Let's start with the careful selection of messages on this cover, the witches we'll need to burn if we want to be warriors in defense of Science. "Climate change does not exist". We are officially 1984 now. "Climate change" is a tautology by its definition. There is no way to define the climate of the entire planet in a static way; it always changes. What also always changes are the political arguments attached to such a vague topic as Climate Change. Most of the media my generation consumed focused on Global Warming, while a few decades earlier the same mobs were whipped up with fear of Global Cooling. Today it is Climate Change and no one can really define it except that it's scary and coming for you. Everyone knows we are polluting our air and our water, but they want you arguing about whether or not the Climate is changing and in which direction. We've covered up the deep recession since 2008 with the explosive growth of fracking, destroying our own land for short-term profit, but instead of looking at that they want to propose carbon taxes and cap and trade schemes, ultimately resulting in a whole new regulating government bureaucracy. We're currently waging war on our own environment and they want you arguing about how we can prevent Climate Change.

Next up in pithy slogans is "Evolution never happened", excellent bait for a controversy as it simultaneously muddies up a topic and then simplifies it to a false dichotomy. Here we have an example of the War on Science already occurring. The definition of evolution itself has evolved multiple times in my lifetime. Discovering mitochondrial DNA and a common human female ancestor of ~200,000 years ago exemplifies the process of science, where continual questioning and investigation overturn our past understanding and open up all new avenues of questioning. It is a thing of beauty to behold. But instead we're encouraged to divide ourselves into camps, to claim we finally have it all right, to choose sides in a battle between the Current Conclusions of Science TM and anyone who would question. All shades of nuance are ignored: you either agree with the Current Conclusions of Science TM or you are an uneducated idiot whose very existence threatens us all.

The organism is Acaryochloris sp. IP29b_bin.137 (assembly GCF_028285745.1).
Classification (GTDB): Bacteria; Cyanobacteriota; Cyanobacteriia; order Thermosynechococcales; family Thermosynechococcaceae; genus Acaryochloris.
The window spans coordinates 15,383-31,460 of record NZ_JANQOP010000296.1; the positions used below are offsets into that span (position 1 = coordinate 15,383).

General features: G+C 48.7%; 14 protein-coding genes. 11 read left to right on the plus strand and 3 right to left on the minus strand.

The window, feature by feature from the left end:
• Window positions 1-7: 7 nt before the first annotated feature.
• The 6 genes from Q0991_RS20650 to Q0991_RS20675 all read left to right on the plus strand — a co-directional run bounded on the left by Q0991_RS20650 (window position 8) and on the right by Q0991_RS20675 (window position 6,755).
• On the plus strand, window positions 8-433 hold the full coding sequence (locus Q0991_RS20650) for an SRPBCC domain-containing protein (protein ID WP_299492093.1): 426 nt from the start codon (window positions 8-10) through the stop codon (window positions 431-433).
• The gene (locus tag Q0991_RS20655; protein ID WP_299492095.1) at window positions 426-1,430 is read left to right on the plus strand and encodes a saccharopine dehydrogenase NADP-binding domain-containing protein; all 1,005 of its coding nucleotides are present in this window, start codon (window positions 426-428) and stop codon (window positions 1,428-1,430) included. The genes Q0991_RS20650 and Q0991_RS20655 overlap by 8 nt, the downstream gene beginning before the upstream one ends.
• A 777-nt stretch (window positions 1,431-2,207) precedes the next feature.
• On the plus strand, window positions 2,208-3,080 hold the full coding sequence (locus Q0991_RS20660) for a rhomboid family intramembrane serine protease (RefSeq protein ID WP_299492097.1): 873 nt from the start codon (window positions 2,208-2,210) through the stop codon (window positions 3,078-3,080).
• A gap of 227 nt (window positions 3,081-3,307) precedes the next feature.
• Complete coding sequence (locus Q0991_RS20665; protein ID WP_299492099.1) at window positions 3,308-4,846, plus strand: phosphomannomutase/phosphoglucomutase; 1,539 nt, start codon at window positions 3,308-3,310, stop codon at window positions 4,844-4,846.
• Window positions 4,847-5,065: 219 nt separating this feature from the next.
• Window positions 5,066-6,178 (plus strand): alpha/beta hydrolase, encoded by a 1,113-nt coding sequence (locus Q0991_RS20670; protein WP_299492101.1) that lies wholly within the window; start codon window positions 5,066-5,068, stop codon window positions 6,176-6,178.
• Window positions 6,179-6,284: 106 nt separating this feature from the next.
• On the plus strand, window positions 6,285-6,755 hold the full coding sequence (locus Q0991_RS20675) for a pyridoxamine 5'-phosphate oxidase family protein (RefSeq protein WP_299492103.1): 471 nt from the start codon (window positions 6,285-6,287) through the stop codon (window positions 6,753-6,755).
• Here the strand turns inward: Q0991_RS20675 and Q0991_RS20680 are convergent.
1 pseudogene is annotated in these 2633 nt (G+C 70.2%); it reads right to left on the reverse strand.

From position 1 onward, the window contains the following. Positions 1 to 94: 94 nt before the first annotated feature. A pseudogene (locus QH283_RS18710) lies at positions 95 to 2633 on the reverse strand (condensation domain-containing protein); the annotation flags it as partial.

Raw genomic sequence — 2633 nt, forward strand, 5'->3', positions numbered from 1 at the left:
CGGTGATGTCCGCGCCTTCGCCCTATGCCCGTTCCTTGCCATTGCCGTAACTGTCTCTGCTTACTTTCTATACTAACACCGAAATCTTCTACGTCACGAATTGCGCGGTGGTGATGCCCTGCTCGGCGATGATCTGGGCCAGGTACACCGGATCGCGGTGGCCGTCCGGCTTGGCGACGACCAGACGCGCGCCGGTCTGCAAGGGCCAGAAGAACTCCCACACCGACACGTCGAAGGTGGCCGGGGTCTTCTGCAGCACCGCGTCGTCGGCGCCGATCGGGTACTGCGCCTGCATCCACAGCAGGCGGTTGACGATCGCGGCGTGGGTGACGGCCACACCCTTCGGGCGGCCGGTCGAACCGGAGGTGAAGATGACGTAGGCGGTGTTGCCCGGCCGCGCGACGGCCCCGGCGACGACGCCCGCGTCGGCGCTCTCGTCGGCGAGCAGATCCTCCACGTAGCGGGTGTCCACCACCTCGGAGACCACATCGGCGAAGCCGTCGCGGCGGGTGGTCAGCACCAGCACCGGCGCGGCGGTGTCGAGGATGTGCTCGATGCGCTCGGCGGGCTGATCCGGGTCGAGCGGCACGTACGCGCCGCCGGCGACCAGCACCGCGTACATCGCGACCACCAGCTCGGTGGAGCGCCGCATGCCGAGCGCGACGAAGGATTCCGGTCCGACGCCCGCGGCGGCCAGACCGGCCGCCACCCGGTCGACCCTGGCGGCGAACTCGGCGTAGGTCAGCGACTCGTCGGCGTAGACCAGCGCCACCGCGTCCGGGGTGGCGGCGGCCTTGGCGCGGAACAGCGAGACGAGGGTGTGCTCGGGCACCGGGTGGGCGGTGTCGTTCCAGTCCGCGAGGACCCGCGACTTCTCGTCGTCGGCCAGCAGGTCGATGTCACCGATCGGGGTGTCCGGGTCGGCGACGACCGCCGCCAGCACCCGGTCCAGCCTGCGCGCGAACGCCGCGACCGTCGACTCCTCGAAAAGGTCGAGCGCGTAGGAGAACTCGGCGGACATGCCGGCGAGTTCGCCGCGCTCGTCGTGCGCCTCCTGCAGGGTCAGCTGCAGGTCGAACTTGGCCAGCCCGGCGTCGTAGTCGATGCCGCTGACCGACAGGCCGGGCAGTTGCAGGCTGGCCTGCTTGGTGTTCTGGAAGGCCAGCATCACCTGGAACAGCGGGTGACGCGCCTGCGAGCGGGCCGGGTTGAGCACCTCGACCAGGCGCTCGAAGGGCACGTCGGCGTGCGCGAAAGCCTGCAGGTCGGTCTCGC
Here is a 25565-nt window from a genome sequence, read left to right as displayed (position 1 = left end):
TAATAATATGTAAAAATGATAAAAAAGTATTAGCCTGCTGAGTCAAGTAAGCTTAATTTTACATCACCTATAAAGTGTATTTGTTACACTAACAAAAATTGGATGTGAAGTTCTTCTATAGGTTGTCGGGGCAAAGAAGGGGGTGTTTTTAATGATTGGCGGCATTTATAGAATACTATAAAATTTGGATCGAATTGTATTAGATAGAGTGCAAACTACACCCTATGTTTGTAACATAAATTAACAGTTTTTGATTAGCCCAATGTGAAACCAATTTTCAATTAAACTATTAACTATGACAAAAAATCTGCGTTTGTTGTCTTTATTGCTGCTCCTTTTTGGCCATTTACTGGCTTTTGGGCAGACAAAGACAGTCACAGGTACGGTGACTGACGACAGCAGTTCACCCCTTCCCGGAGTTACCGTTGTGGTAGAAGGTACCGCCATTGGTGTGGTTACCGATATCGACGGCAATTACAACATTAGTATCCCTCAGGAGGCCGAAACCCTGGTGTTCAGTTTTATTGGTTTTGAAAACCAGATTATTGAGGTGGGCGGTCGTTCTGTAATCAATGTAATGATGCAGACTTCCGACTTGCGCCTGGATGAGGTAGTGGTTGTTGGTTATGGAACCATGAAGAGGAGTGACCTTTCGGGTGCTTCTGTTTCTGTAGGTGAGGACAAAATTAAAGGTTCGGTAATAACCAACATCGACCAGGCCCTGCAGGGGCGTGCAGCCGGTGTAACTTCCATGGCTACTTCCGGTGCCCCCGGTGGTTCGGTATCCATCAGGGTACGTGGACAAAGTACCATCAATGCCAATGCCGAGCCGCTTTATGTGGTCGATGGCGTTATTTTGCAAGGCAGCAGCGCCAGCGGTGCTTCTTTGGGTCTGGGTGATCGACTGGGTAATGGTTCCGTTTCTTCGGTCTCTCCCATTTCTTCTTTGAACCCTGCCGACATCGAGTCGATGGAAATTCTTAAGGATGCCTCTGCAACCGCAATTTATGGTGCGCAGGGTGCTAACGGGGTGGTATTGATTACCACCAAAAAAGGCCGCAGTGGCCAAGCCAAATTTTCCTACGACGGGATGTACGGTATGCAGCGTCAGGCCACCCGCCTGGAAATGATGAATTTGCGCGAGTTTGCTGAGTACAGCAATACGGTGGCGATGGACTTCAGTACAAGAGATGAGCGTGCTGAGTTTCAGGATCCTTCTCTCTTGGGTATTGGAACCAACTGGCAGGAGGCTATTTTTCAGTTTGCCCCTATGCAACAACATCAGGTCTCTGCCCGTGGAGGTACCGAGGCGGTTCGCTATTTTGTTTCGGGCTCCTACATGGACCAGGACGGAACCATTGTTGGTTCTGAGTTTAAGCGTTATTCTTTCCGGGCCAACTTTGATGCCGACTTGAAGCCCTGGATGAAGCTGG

This is what the cover illustrates and what the War on Science is: an all or nothing proposition. How else could we be made to spend all of our time arguing against ourselves? Simply frame the argument such that both sides are wrong, but both sides have legitimate grievances, and you've engineered a propaganda playground for the unwitting. Keep the medium brief and the content fast; no one has time for anything more than that. We definitely need someone to blame. Everyone senses something is wrong with our world. Wasn't Science supposed to deliver us from this? Maybe all these problems are because enough people aren't going with the flow anymore. That's why we need to regularly reinforce the one conclusion that has never been overturned: we know what we're talking about, because we have our experts working on it.